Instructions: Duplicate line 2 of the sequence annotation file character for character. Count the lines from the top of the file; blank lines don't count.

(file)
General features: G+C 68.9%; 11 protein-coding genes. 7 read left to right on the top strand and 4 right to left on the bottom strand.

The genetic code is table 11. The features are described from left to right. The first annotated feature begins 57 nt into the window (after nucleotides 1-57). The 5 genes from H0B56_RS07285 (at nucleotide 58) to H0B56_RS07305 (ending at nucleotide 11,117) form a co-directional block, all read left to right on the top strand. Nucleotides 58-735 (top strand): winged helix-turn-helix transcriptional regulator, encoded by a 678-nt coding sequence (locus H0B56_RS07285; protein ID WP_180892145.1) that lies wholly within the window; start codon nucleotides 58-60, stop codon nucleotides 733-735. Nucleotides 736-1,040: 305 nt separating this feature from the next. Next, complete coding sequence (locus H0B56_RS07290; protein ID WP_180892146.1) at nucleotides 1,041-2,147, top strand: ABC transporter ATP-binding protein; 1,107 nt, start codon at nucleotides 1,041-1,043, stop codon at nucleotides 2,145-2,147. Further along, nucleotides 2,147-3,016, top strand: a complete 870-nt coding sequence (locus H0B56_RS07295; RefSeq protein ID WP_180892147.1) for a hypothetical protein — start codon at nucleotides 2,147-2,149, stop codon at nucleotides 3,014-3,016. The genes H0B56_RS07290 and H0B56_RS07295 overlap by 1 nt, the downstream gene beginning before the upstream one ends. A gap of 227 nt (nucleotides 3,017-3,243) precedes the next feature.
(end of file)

The genetic code is table 11. The features are described from left to right. The first annotated feature begins 57 nt into the window (after nucleotides 1-57). The 5 genes from H0B56_RS07285 (at nucleotide 58) to H0B56_RS07305 (ending at nucleotide 11,117) form a co-directional block, all read left to right on the top strand. Nucleotides 58-735 (top strand): winged helix-turn-helix transcriptional regulator, encoded by a 678-nt coding sequence (locus H0B56_RS07285; protein ID WP_180892145.1) that lies wholly within the window; start codon nucleotides 58-60, stop codon nucleotides 733-735. Nucleotides 736-1,040: 305 nt separating this feature from the next. Next, complete coding sequence (locus H0B56_RS07290; protein ID WP_180892146.1) at nucleotides 1,041-2,147, top strand: ABC transporter ATP-binding protein; 1,107 nt, start codon at nucleotides 1,041-1,043, stop codon at nucleotides 2,145-2,147. Further along, nucleotides 2,147-3,016, top strand: a complete 870-nt coding sequence (locus H0B56_RS07295; RefSeq protein ID WP_180892147.1) for a hypothetical protein — start codon at nucleotides 2,147-2,149, stop codon at nucleotides 3,014-3,016. The genes H0B56_RS07290 and H0B56_RS07295 overlap by 1 nt, the downstream gene beginning before the upstream one ends. A gap of 227 nt (nucleotides 3,017-3,243) precedes the next feature.